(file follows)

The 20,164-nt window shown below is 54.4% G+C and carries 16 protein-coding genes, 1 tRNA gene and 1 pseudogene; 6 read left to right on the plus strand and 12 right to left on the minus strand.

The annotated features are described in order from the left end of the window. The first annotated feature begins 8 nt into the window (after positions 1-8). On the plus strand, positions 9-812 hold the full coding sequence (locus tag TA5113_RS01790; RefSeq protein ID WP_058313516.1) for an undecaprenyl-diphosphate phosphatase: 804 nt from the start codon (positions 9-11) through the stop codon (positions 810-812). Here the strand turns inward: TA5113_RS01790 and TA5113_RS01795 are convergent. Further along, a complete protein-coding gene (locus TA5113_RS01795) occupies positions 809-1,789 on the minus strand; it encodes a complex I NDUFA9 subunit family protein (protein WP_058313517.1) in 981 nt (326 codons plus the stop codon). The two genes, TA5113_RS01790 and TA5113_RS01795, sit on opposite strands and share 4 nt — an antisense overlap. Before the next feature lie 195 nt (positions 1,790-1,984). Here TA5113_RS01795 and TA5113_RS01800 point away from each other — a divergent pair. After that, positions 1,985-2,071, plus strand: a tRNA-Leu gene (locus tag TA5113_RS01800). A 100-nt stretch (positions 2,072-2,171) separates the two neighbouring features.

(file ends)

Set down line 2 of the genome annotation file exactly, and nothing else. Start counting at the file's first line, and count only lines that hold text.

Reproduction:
The annotated features are described in order from the left end of the window. The first annotated feature begins 8 nt into the window (after positions 1-8). On the plus strand, positions 9-812 hold the full coding sequence (locus tag TA5113_RS01790; RefSeq protein ID WP_058313516.1) for an undecaprenyl-diphosphate phosphatase: 804 nt from the start codon (positions 9-11) through the stop codon (positions 810-812). Here the strand turns inward: TA5113_RS01790 and TA5113_RS01795 are convergent. Further along, a complete protein-coding gene (locus TA5113_RS01795) occupies positions 809-1,789 on the minus strand; it encodes a complex I NDUFA9 subunit family protein (protein WP_058313517.1) in 981 nt (326 codons plus the stop codon). The two genes, TA5113_RS01790 and TA5113_RS01795, sit on opposite strands and share 4 nt — an antisense overlap. Before the next feature lie 195 nt (positions 1,790-1,984). Here TA5113_RS01795 and TA5113_RS01800 point away from each other — a divergent pair. After that, positions 1,985-2,071, plus strand: a tRNA-Leu gene (locus tag TA5113_RS01800). A 100-nt stretch (positions 2,072-2,171) separates the two neighbouring features.